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Forecasting the Environmental Fate and Effects of Chemicals. Ecological & Environmental Toxicology Series

  • ID: 2172801
  • Book
  • March 2001
  • Region: Global
  • 234 Pages
  • John Wiley and Sons Ltd
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Forecasting the Environmental Fate and Effects of Chemicals is the first book to address specifically the issue of forecasting in environmental toxicology and chemistry from a methodological, regulatory and practical perspective.

It is becoming increasingly important for environmental toxicologists and chemists to be able to forecast the fate and effects of chemicals by using existing information to predict the future.

Providing a unique and timely opportunity for active researchers and students to obtain in a single volume the ′state of the art′ in this expanding field, this text discusses how forecasts can be made by:

∗ using ecotoxicological endpoints at different levels of biological organisation

∗ measuring and modelling chemical fate in biotic and abiotic environments

∗ adopting difference quantitative frameworks

Written by an international team of scientists, this text will be essential reading for postgraduate and advance undergraduate students studying ecotoxicology, toxicology, chemistry and environmental statistics aswell as industrial and academic research scientists in environmental toxicology, environmental chemistry and those involved in risk management.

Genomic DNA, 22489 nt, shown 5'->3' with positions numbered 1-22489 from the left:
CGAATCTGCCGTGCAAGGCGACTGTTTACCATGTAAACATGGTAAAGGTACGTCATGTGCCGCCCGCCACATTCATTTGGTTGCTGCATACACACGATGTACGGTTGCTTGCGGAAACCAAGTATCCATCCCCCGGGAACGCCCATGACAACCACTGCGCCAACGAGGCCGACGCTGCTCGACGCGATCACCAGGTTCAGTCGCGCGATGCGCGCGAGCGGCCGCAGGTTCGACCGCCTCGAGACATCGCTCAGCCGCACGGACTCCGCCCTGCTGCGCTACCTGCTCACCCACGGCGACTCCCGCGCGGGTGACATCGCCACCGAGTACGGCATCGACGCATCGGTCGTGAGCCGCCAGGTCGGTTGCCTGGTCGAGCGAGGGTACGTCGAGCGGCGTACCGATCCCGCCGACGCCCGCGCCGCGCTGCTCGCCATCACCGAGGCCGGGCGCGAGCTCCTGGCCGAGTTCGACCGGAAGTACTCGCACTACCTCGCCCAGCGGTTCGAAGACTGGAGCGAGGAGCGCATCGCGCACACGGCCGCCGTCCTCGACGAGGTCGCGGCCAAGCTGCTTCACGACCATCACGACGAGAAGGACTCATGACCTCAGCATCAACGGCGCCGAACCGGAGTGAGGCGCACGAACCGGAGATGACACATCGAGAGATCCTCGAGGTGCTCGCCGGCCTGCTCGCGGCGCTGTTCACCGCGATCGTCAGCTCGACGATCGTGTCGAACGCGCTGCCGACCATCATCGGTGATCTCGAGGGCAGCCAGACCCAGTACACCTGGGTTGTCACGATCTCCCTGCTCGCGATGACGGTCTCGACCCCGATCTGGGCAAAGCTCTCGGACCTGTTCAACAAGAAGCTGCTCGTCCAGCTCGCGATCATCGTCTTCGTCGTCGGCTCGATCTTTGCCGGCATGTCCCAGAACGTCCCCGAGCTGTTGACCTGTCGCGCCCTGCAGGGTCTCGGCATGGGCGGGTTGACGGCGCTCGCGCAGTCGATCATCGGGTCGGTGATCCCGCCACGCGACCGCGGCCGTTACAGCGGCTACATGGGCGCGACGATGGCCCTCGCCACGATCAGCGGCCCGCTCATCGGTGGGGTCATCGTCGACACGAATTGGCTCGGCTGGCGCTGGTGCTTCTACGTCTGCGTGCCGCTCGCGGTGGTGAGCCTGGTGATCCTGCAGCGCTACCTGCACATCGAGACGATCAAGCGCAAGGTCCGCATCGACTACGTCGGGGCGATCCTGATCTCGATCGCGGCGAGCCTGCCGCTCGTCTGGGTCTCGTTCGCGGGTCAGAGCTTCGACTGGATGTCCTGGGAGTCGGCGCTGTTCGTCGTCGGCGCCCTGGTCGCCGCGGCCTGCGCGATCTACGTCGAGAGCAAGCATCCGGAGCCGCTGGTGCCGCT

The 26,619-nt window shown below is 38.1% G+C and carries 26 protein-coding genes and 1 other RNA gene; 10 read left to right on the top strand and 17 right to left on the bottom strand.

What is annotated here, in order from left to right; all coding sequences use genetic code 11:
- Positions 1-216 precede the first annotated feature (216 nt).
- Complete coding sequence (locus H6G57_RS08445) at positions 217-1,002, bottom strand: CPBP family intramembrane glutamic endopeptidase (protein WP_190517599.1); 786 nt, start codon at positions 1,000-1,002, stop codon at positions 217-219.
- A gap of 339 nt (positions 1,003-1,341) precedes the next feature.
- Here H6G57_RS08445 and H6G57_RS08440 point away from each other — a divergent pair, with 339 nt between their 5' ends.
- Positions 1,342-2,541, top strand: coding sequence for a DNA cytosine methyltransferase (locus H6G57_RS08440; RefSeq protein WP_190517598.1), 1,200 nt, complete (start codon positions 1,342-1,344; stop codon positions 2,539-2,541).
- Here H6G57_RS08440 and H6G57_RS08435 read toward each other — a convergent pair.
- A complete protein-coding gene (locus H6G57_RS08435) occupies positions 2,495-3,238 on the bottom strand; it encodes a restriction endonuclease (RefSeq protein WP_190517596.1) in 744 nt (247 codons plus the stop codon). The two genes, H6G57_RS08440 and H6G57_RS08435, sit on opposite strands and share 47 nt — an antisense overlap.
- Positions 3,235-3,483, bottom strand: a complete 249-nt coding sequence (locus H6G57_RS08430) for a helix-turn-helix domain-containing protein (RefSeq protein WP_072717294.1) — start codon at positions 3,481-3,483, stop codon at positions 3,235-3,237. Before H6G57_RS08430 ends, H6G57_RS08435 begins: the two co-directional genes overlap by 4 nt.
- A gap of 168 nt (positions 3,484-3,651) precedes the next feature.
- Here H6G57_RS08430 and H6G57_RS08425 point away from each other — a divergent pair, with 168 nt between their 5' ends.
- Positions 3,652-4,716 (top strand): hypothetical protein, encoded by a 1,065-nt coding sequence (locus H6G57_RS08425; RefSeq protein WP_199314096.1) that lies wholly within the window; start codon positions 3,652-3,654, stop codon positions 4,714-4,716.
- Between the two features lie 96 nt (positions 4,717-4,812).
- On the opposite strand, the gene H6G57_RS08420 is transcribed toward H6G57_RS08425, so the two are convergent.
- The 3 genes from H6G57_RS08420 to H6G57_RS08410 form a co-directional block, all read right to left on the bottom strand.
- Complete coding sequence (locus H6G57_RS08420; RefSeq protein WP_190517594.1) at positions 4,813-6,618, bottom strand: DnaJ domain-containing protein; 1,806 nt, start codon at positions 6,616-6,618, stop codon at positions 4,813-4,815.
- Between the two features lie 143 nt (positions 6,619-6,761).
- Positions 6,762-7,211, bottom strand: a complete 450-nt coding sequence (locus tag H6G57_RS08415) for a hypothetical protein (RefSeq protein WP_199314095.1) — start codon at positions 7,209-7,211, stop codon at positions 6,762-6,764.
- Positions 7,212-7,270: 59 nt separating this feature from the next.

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List of Contributors.


Introduction (M. Crane, et al.).

Limits to Forecasting in Environmental Toxicology and Chemistry (M. Crane).

Uncertainty in Toxicological Predictions: The Bayesian Approach to Statistics (A. O′Hagan).

Improving Inferential Strength of Exposure and Effect Forecasting: Working Outside the Box (M. Newman & M. Roberts).

Linking Pollutant Transport, Environmental Forecasting and Risk Assessment: Case Studies from the Geosphere (S. Pollard & R. Duarte–Davidson).

The EU–TGD for New and Existing Substances: Does it Predict Risk? (T. Jager & J. de Bruijn).

Can a Substance–Specific Chemical Approach Forecast the Toxicity of Effluents? (M. Tonkes).

Forecasting the Environmental Effects of Zinc, the Metal of Benign Neglect in Soil Ecotoxicology (S. Hopkin & D. Spurgeon).

Forecasting in an Uncertain World: Managing Risks or Risky Management? (D. Santillo, et al.).

Modelling of Toxicity to the Ciliate Tetrahymena pyriformis: The Aliphatic Carbonyl Domain (M. Cronin, et al.).

Application of a Transgenic Stress–Inducible Nematode to Soil Biomonitoring (R. Power & D. de Pomerai).

Can Animal Behaviour Predict Population Level Effects? (E. Baatrup, et al.).

Forecasting Effects of Toxicants at the Community Level: Four Case Studies

Comparing Observed Community Effects of Zinc with Forecasts from a Generic

Ecotoxicological Risk Assessment Method (L. Posthuma, et al.).

Prediction of Sediment Quality in the Dutch Coastal Zone: Model Validation and Uncertainty Analysis for Cd, Cu, Pb, Zn, PCBs and PAHs (H. Sonneveldt & R. Laane).

Biomonitoring of Spatial and Temporal Patterns of Trace Metal Bioavailabilities in Tolo Harbour, Hong Kong, Using Barnacles and Mussels (G. Blackmore & P. Rainbow).

Author Index.

Species Index.

Subject Index.
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Philip S. Rainbow
Steve P. Hopkin
Mark Crane
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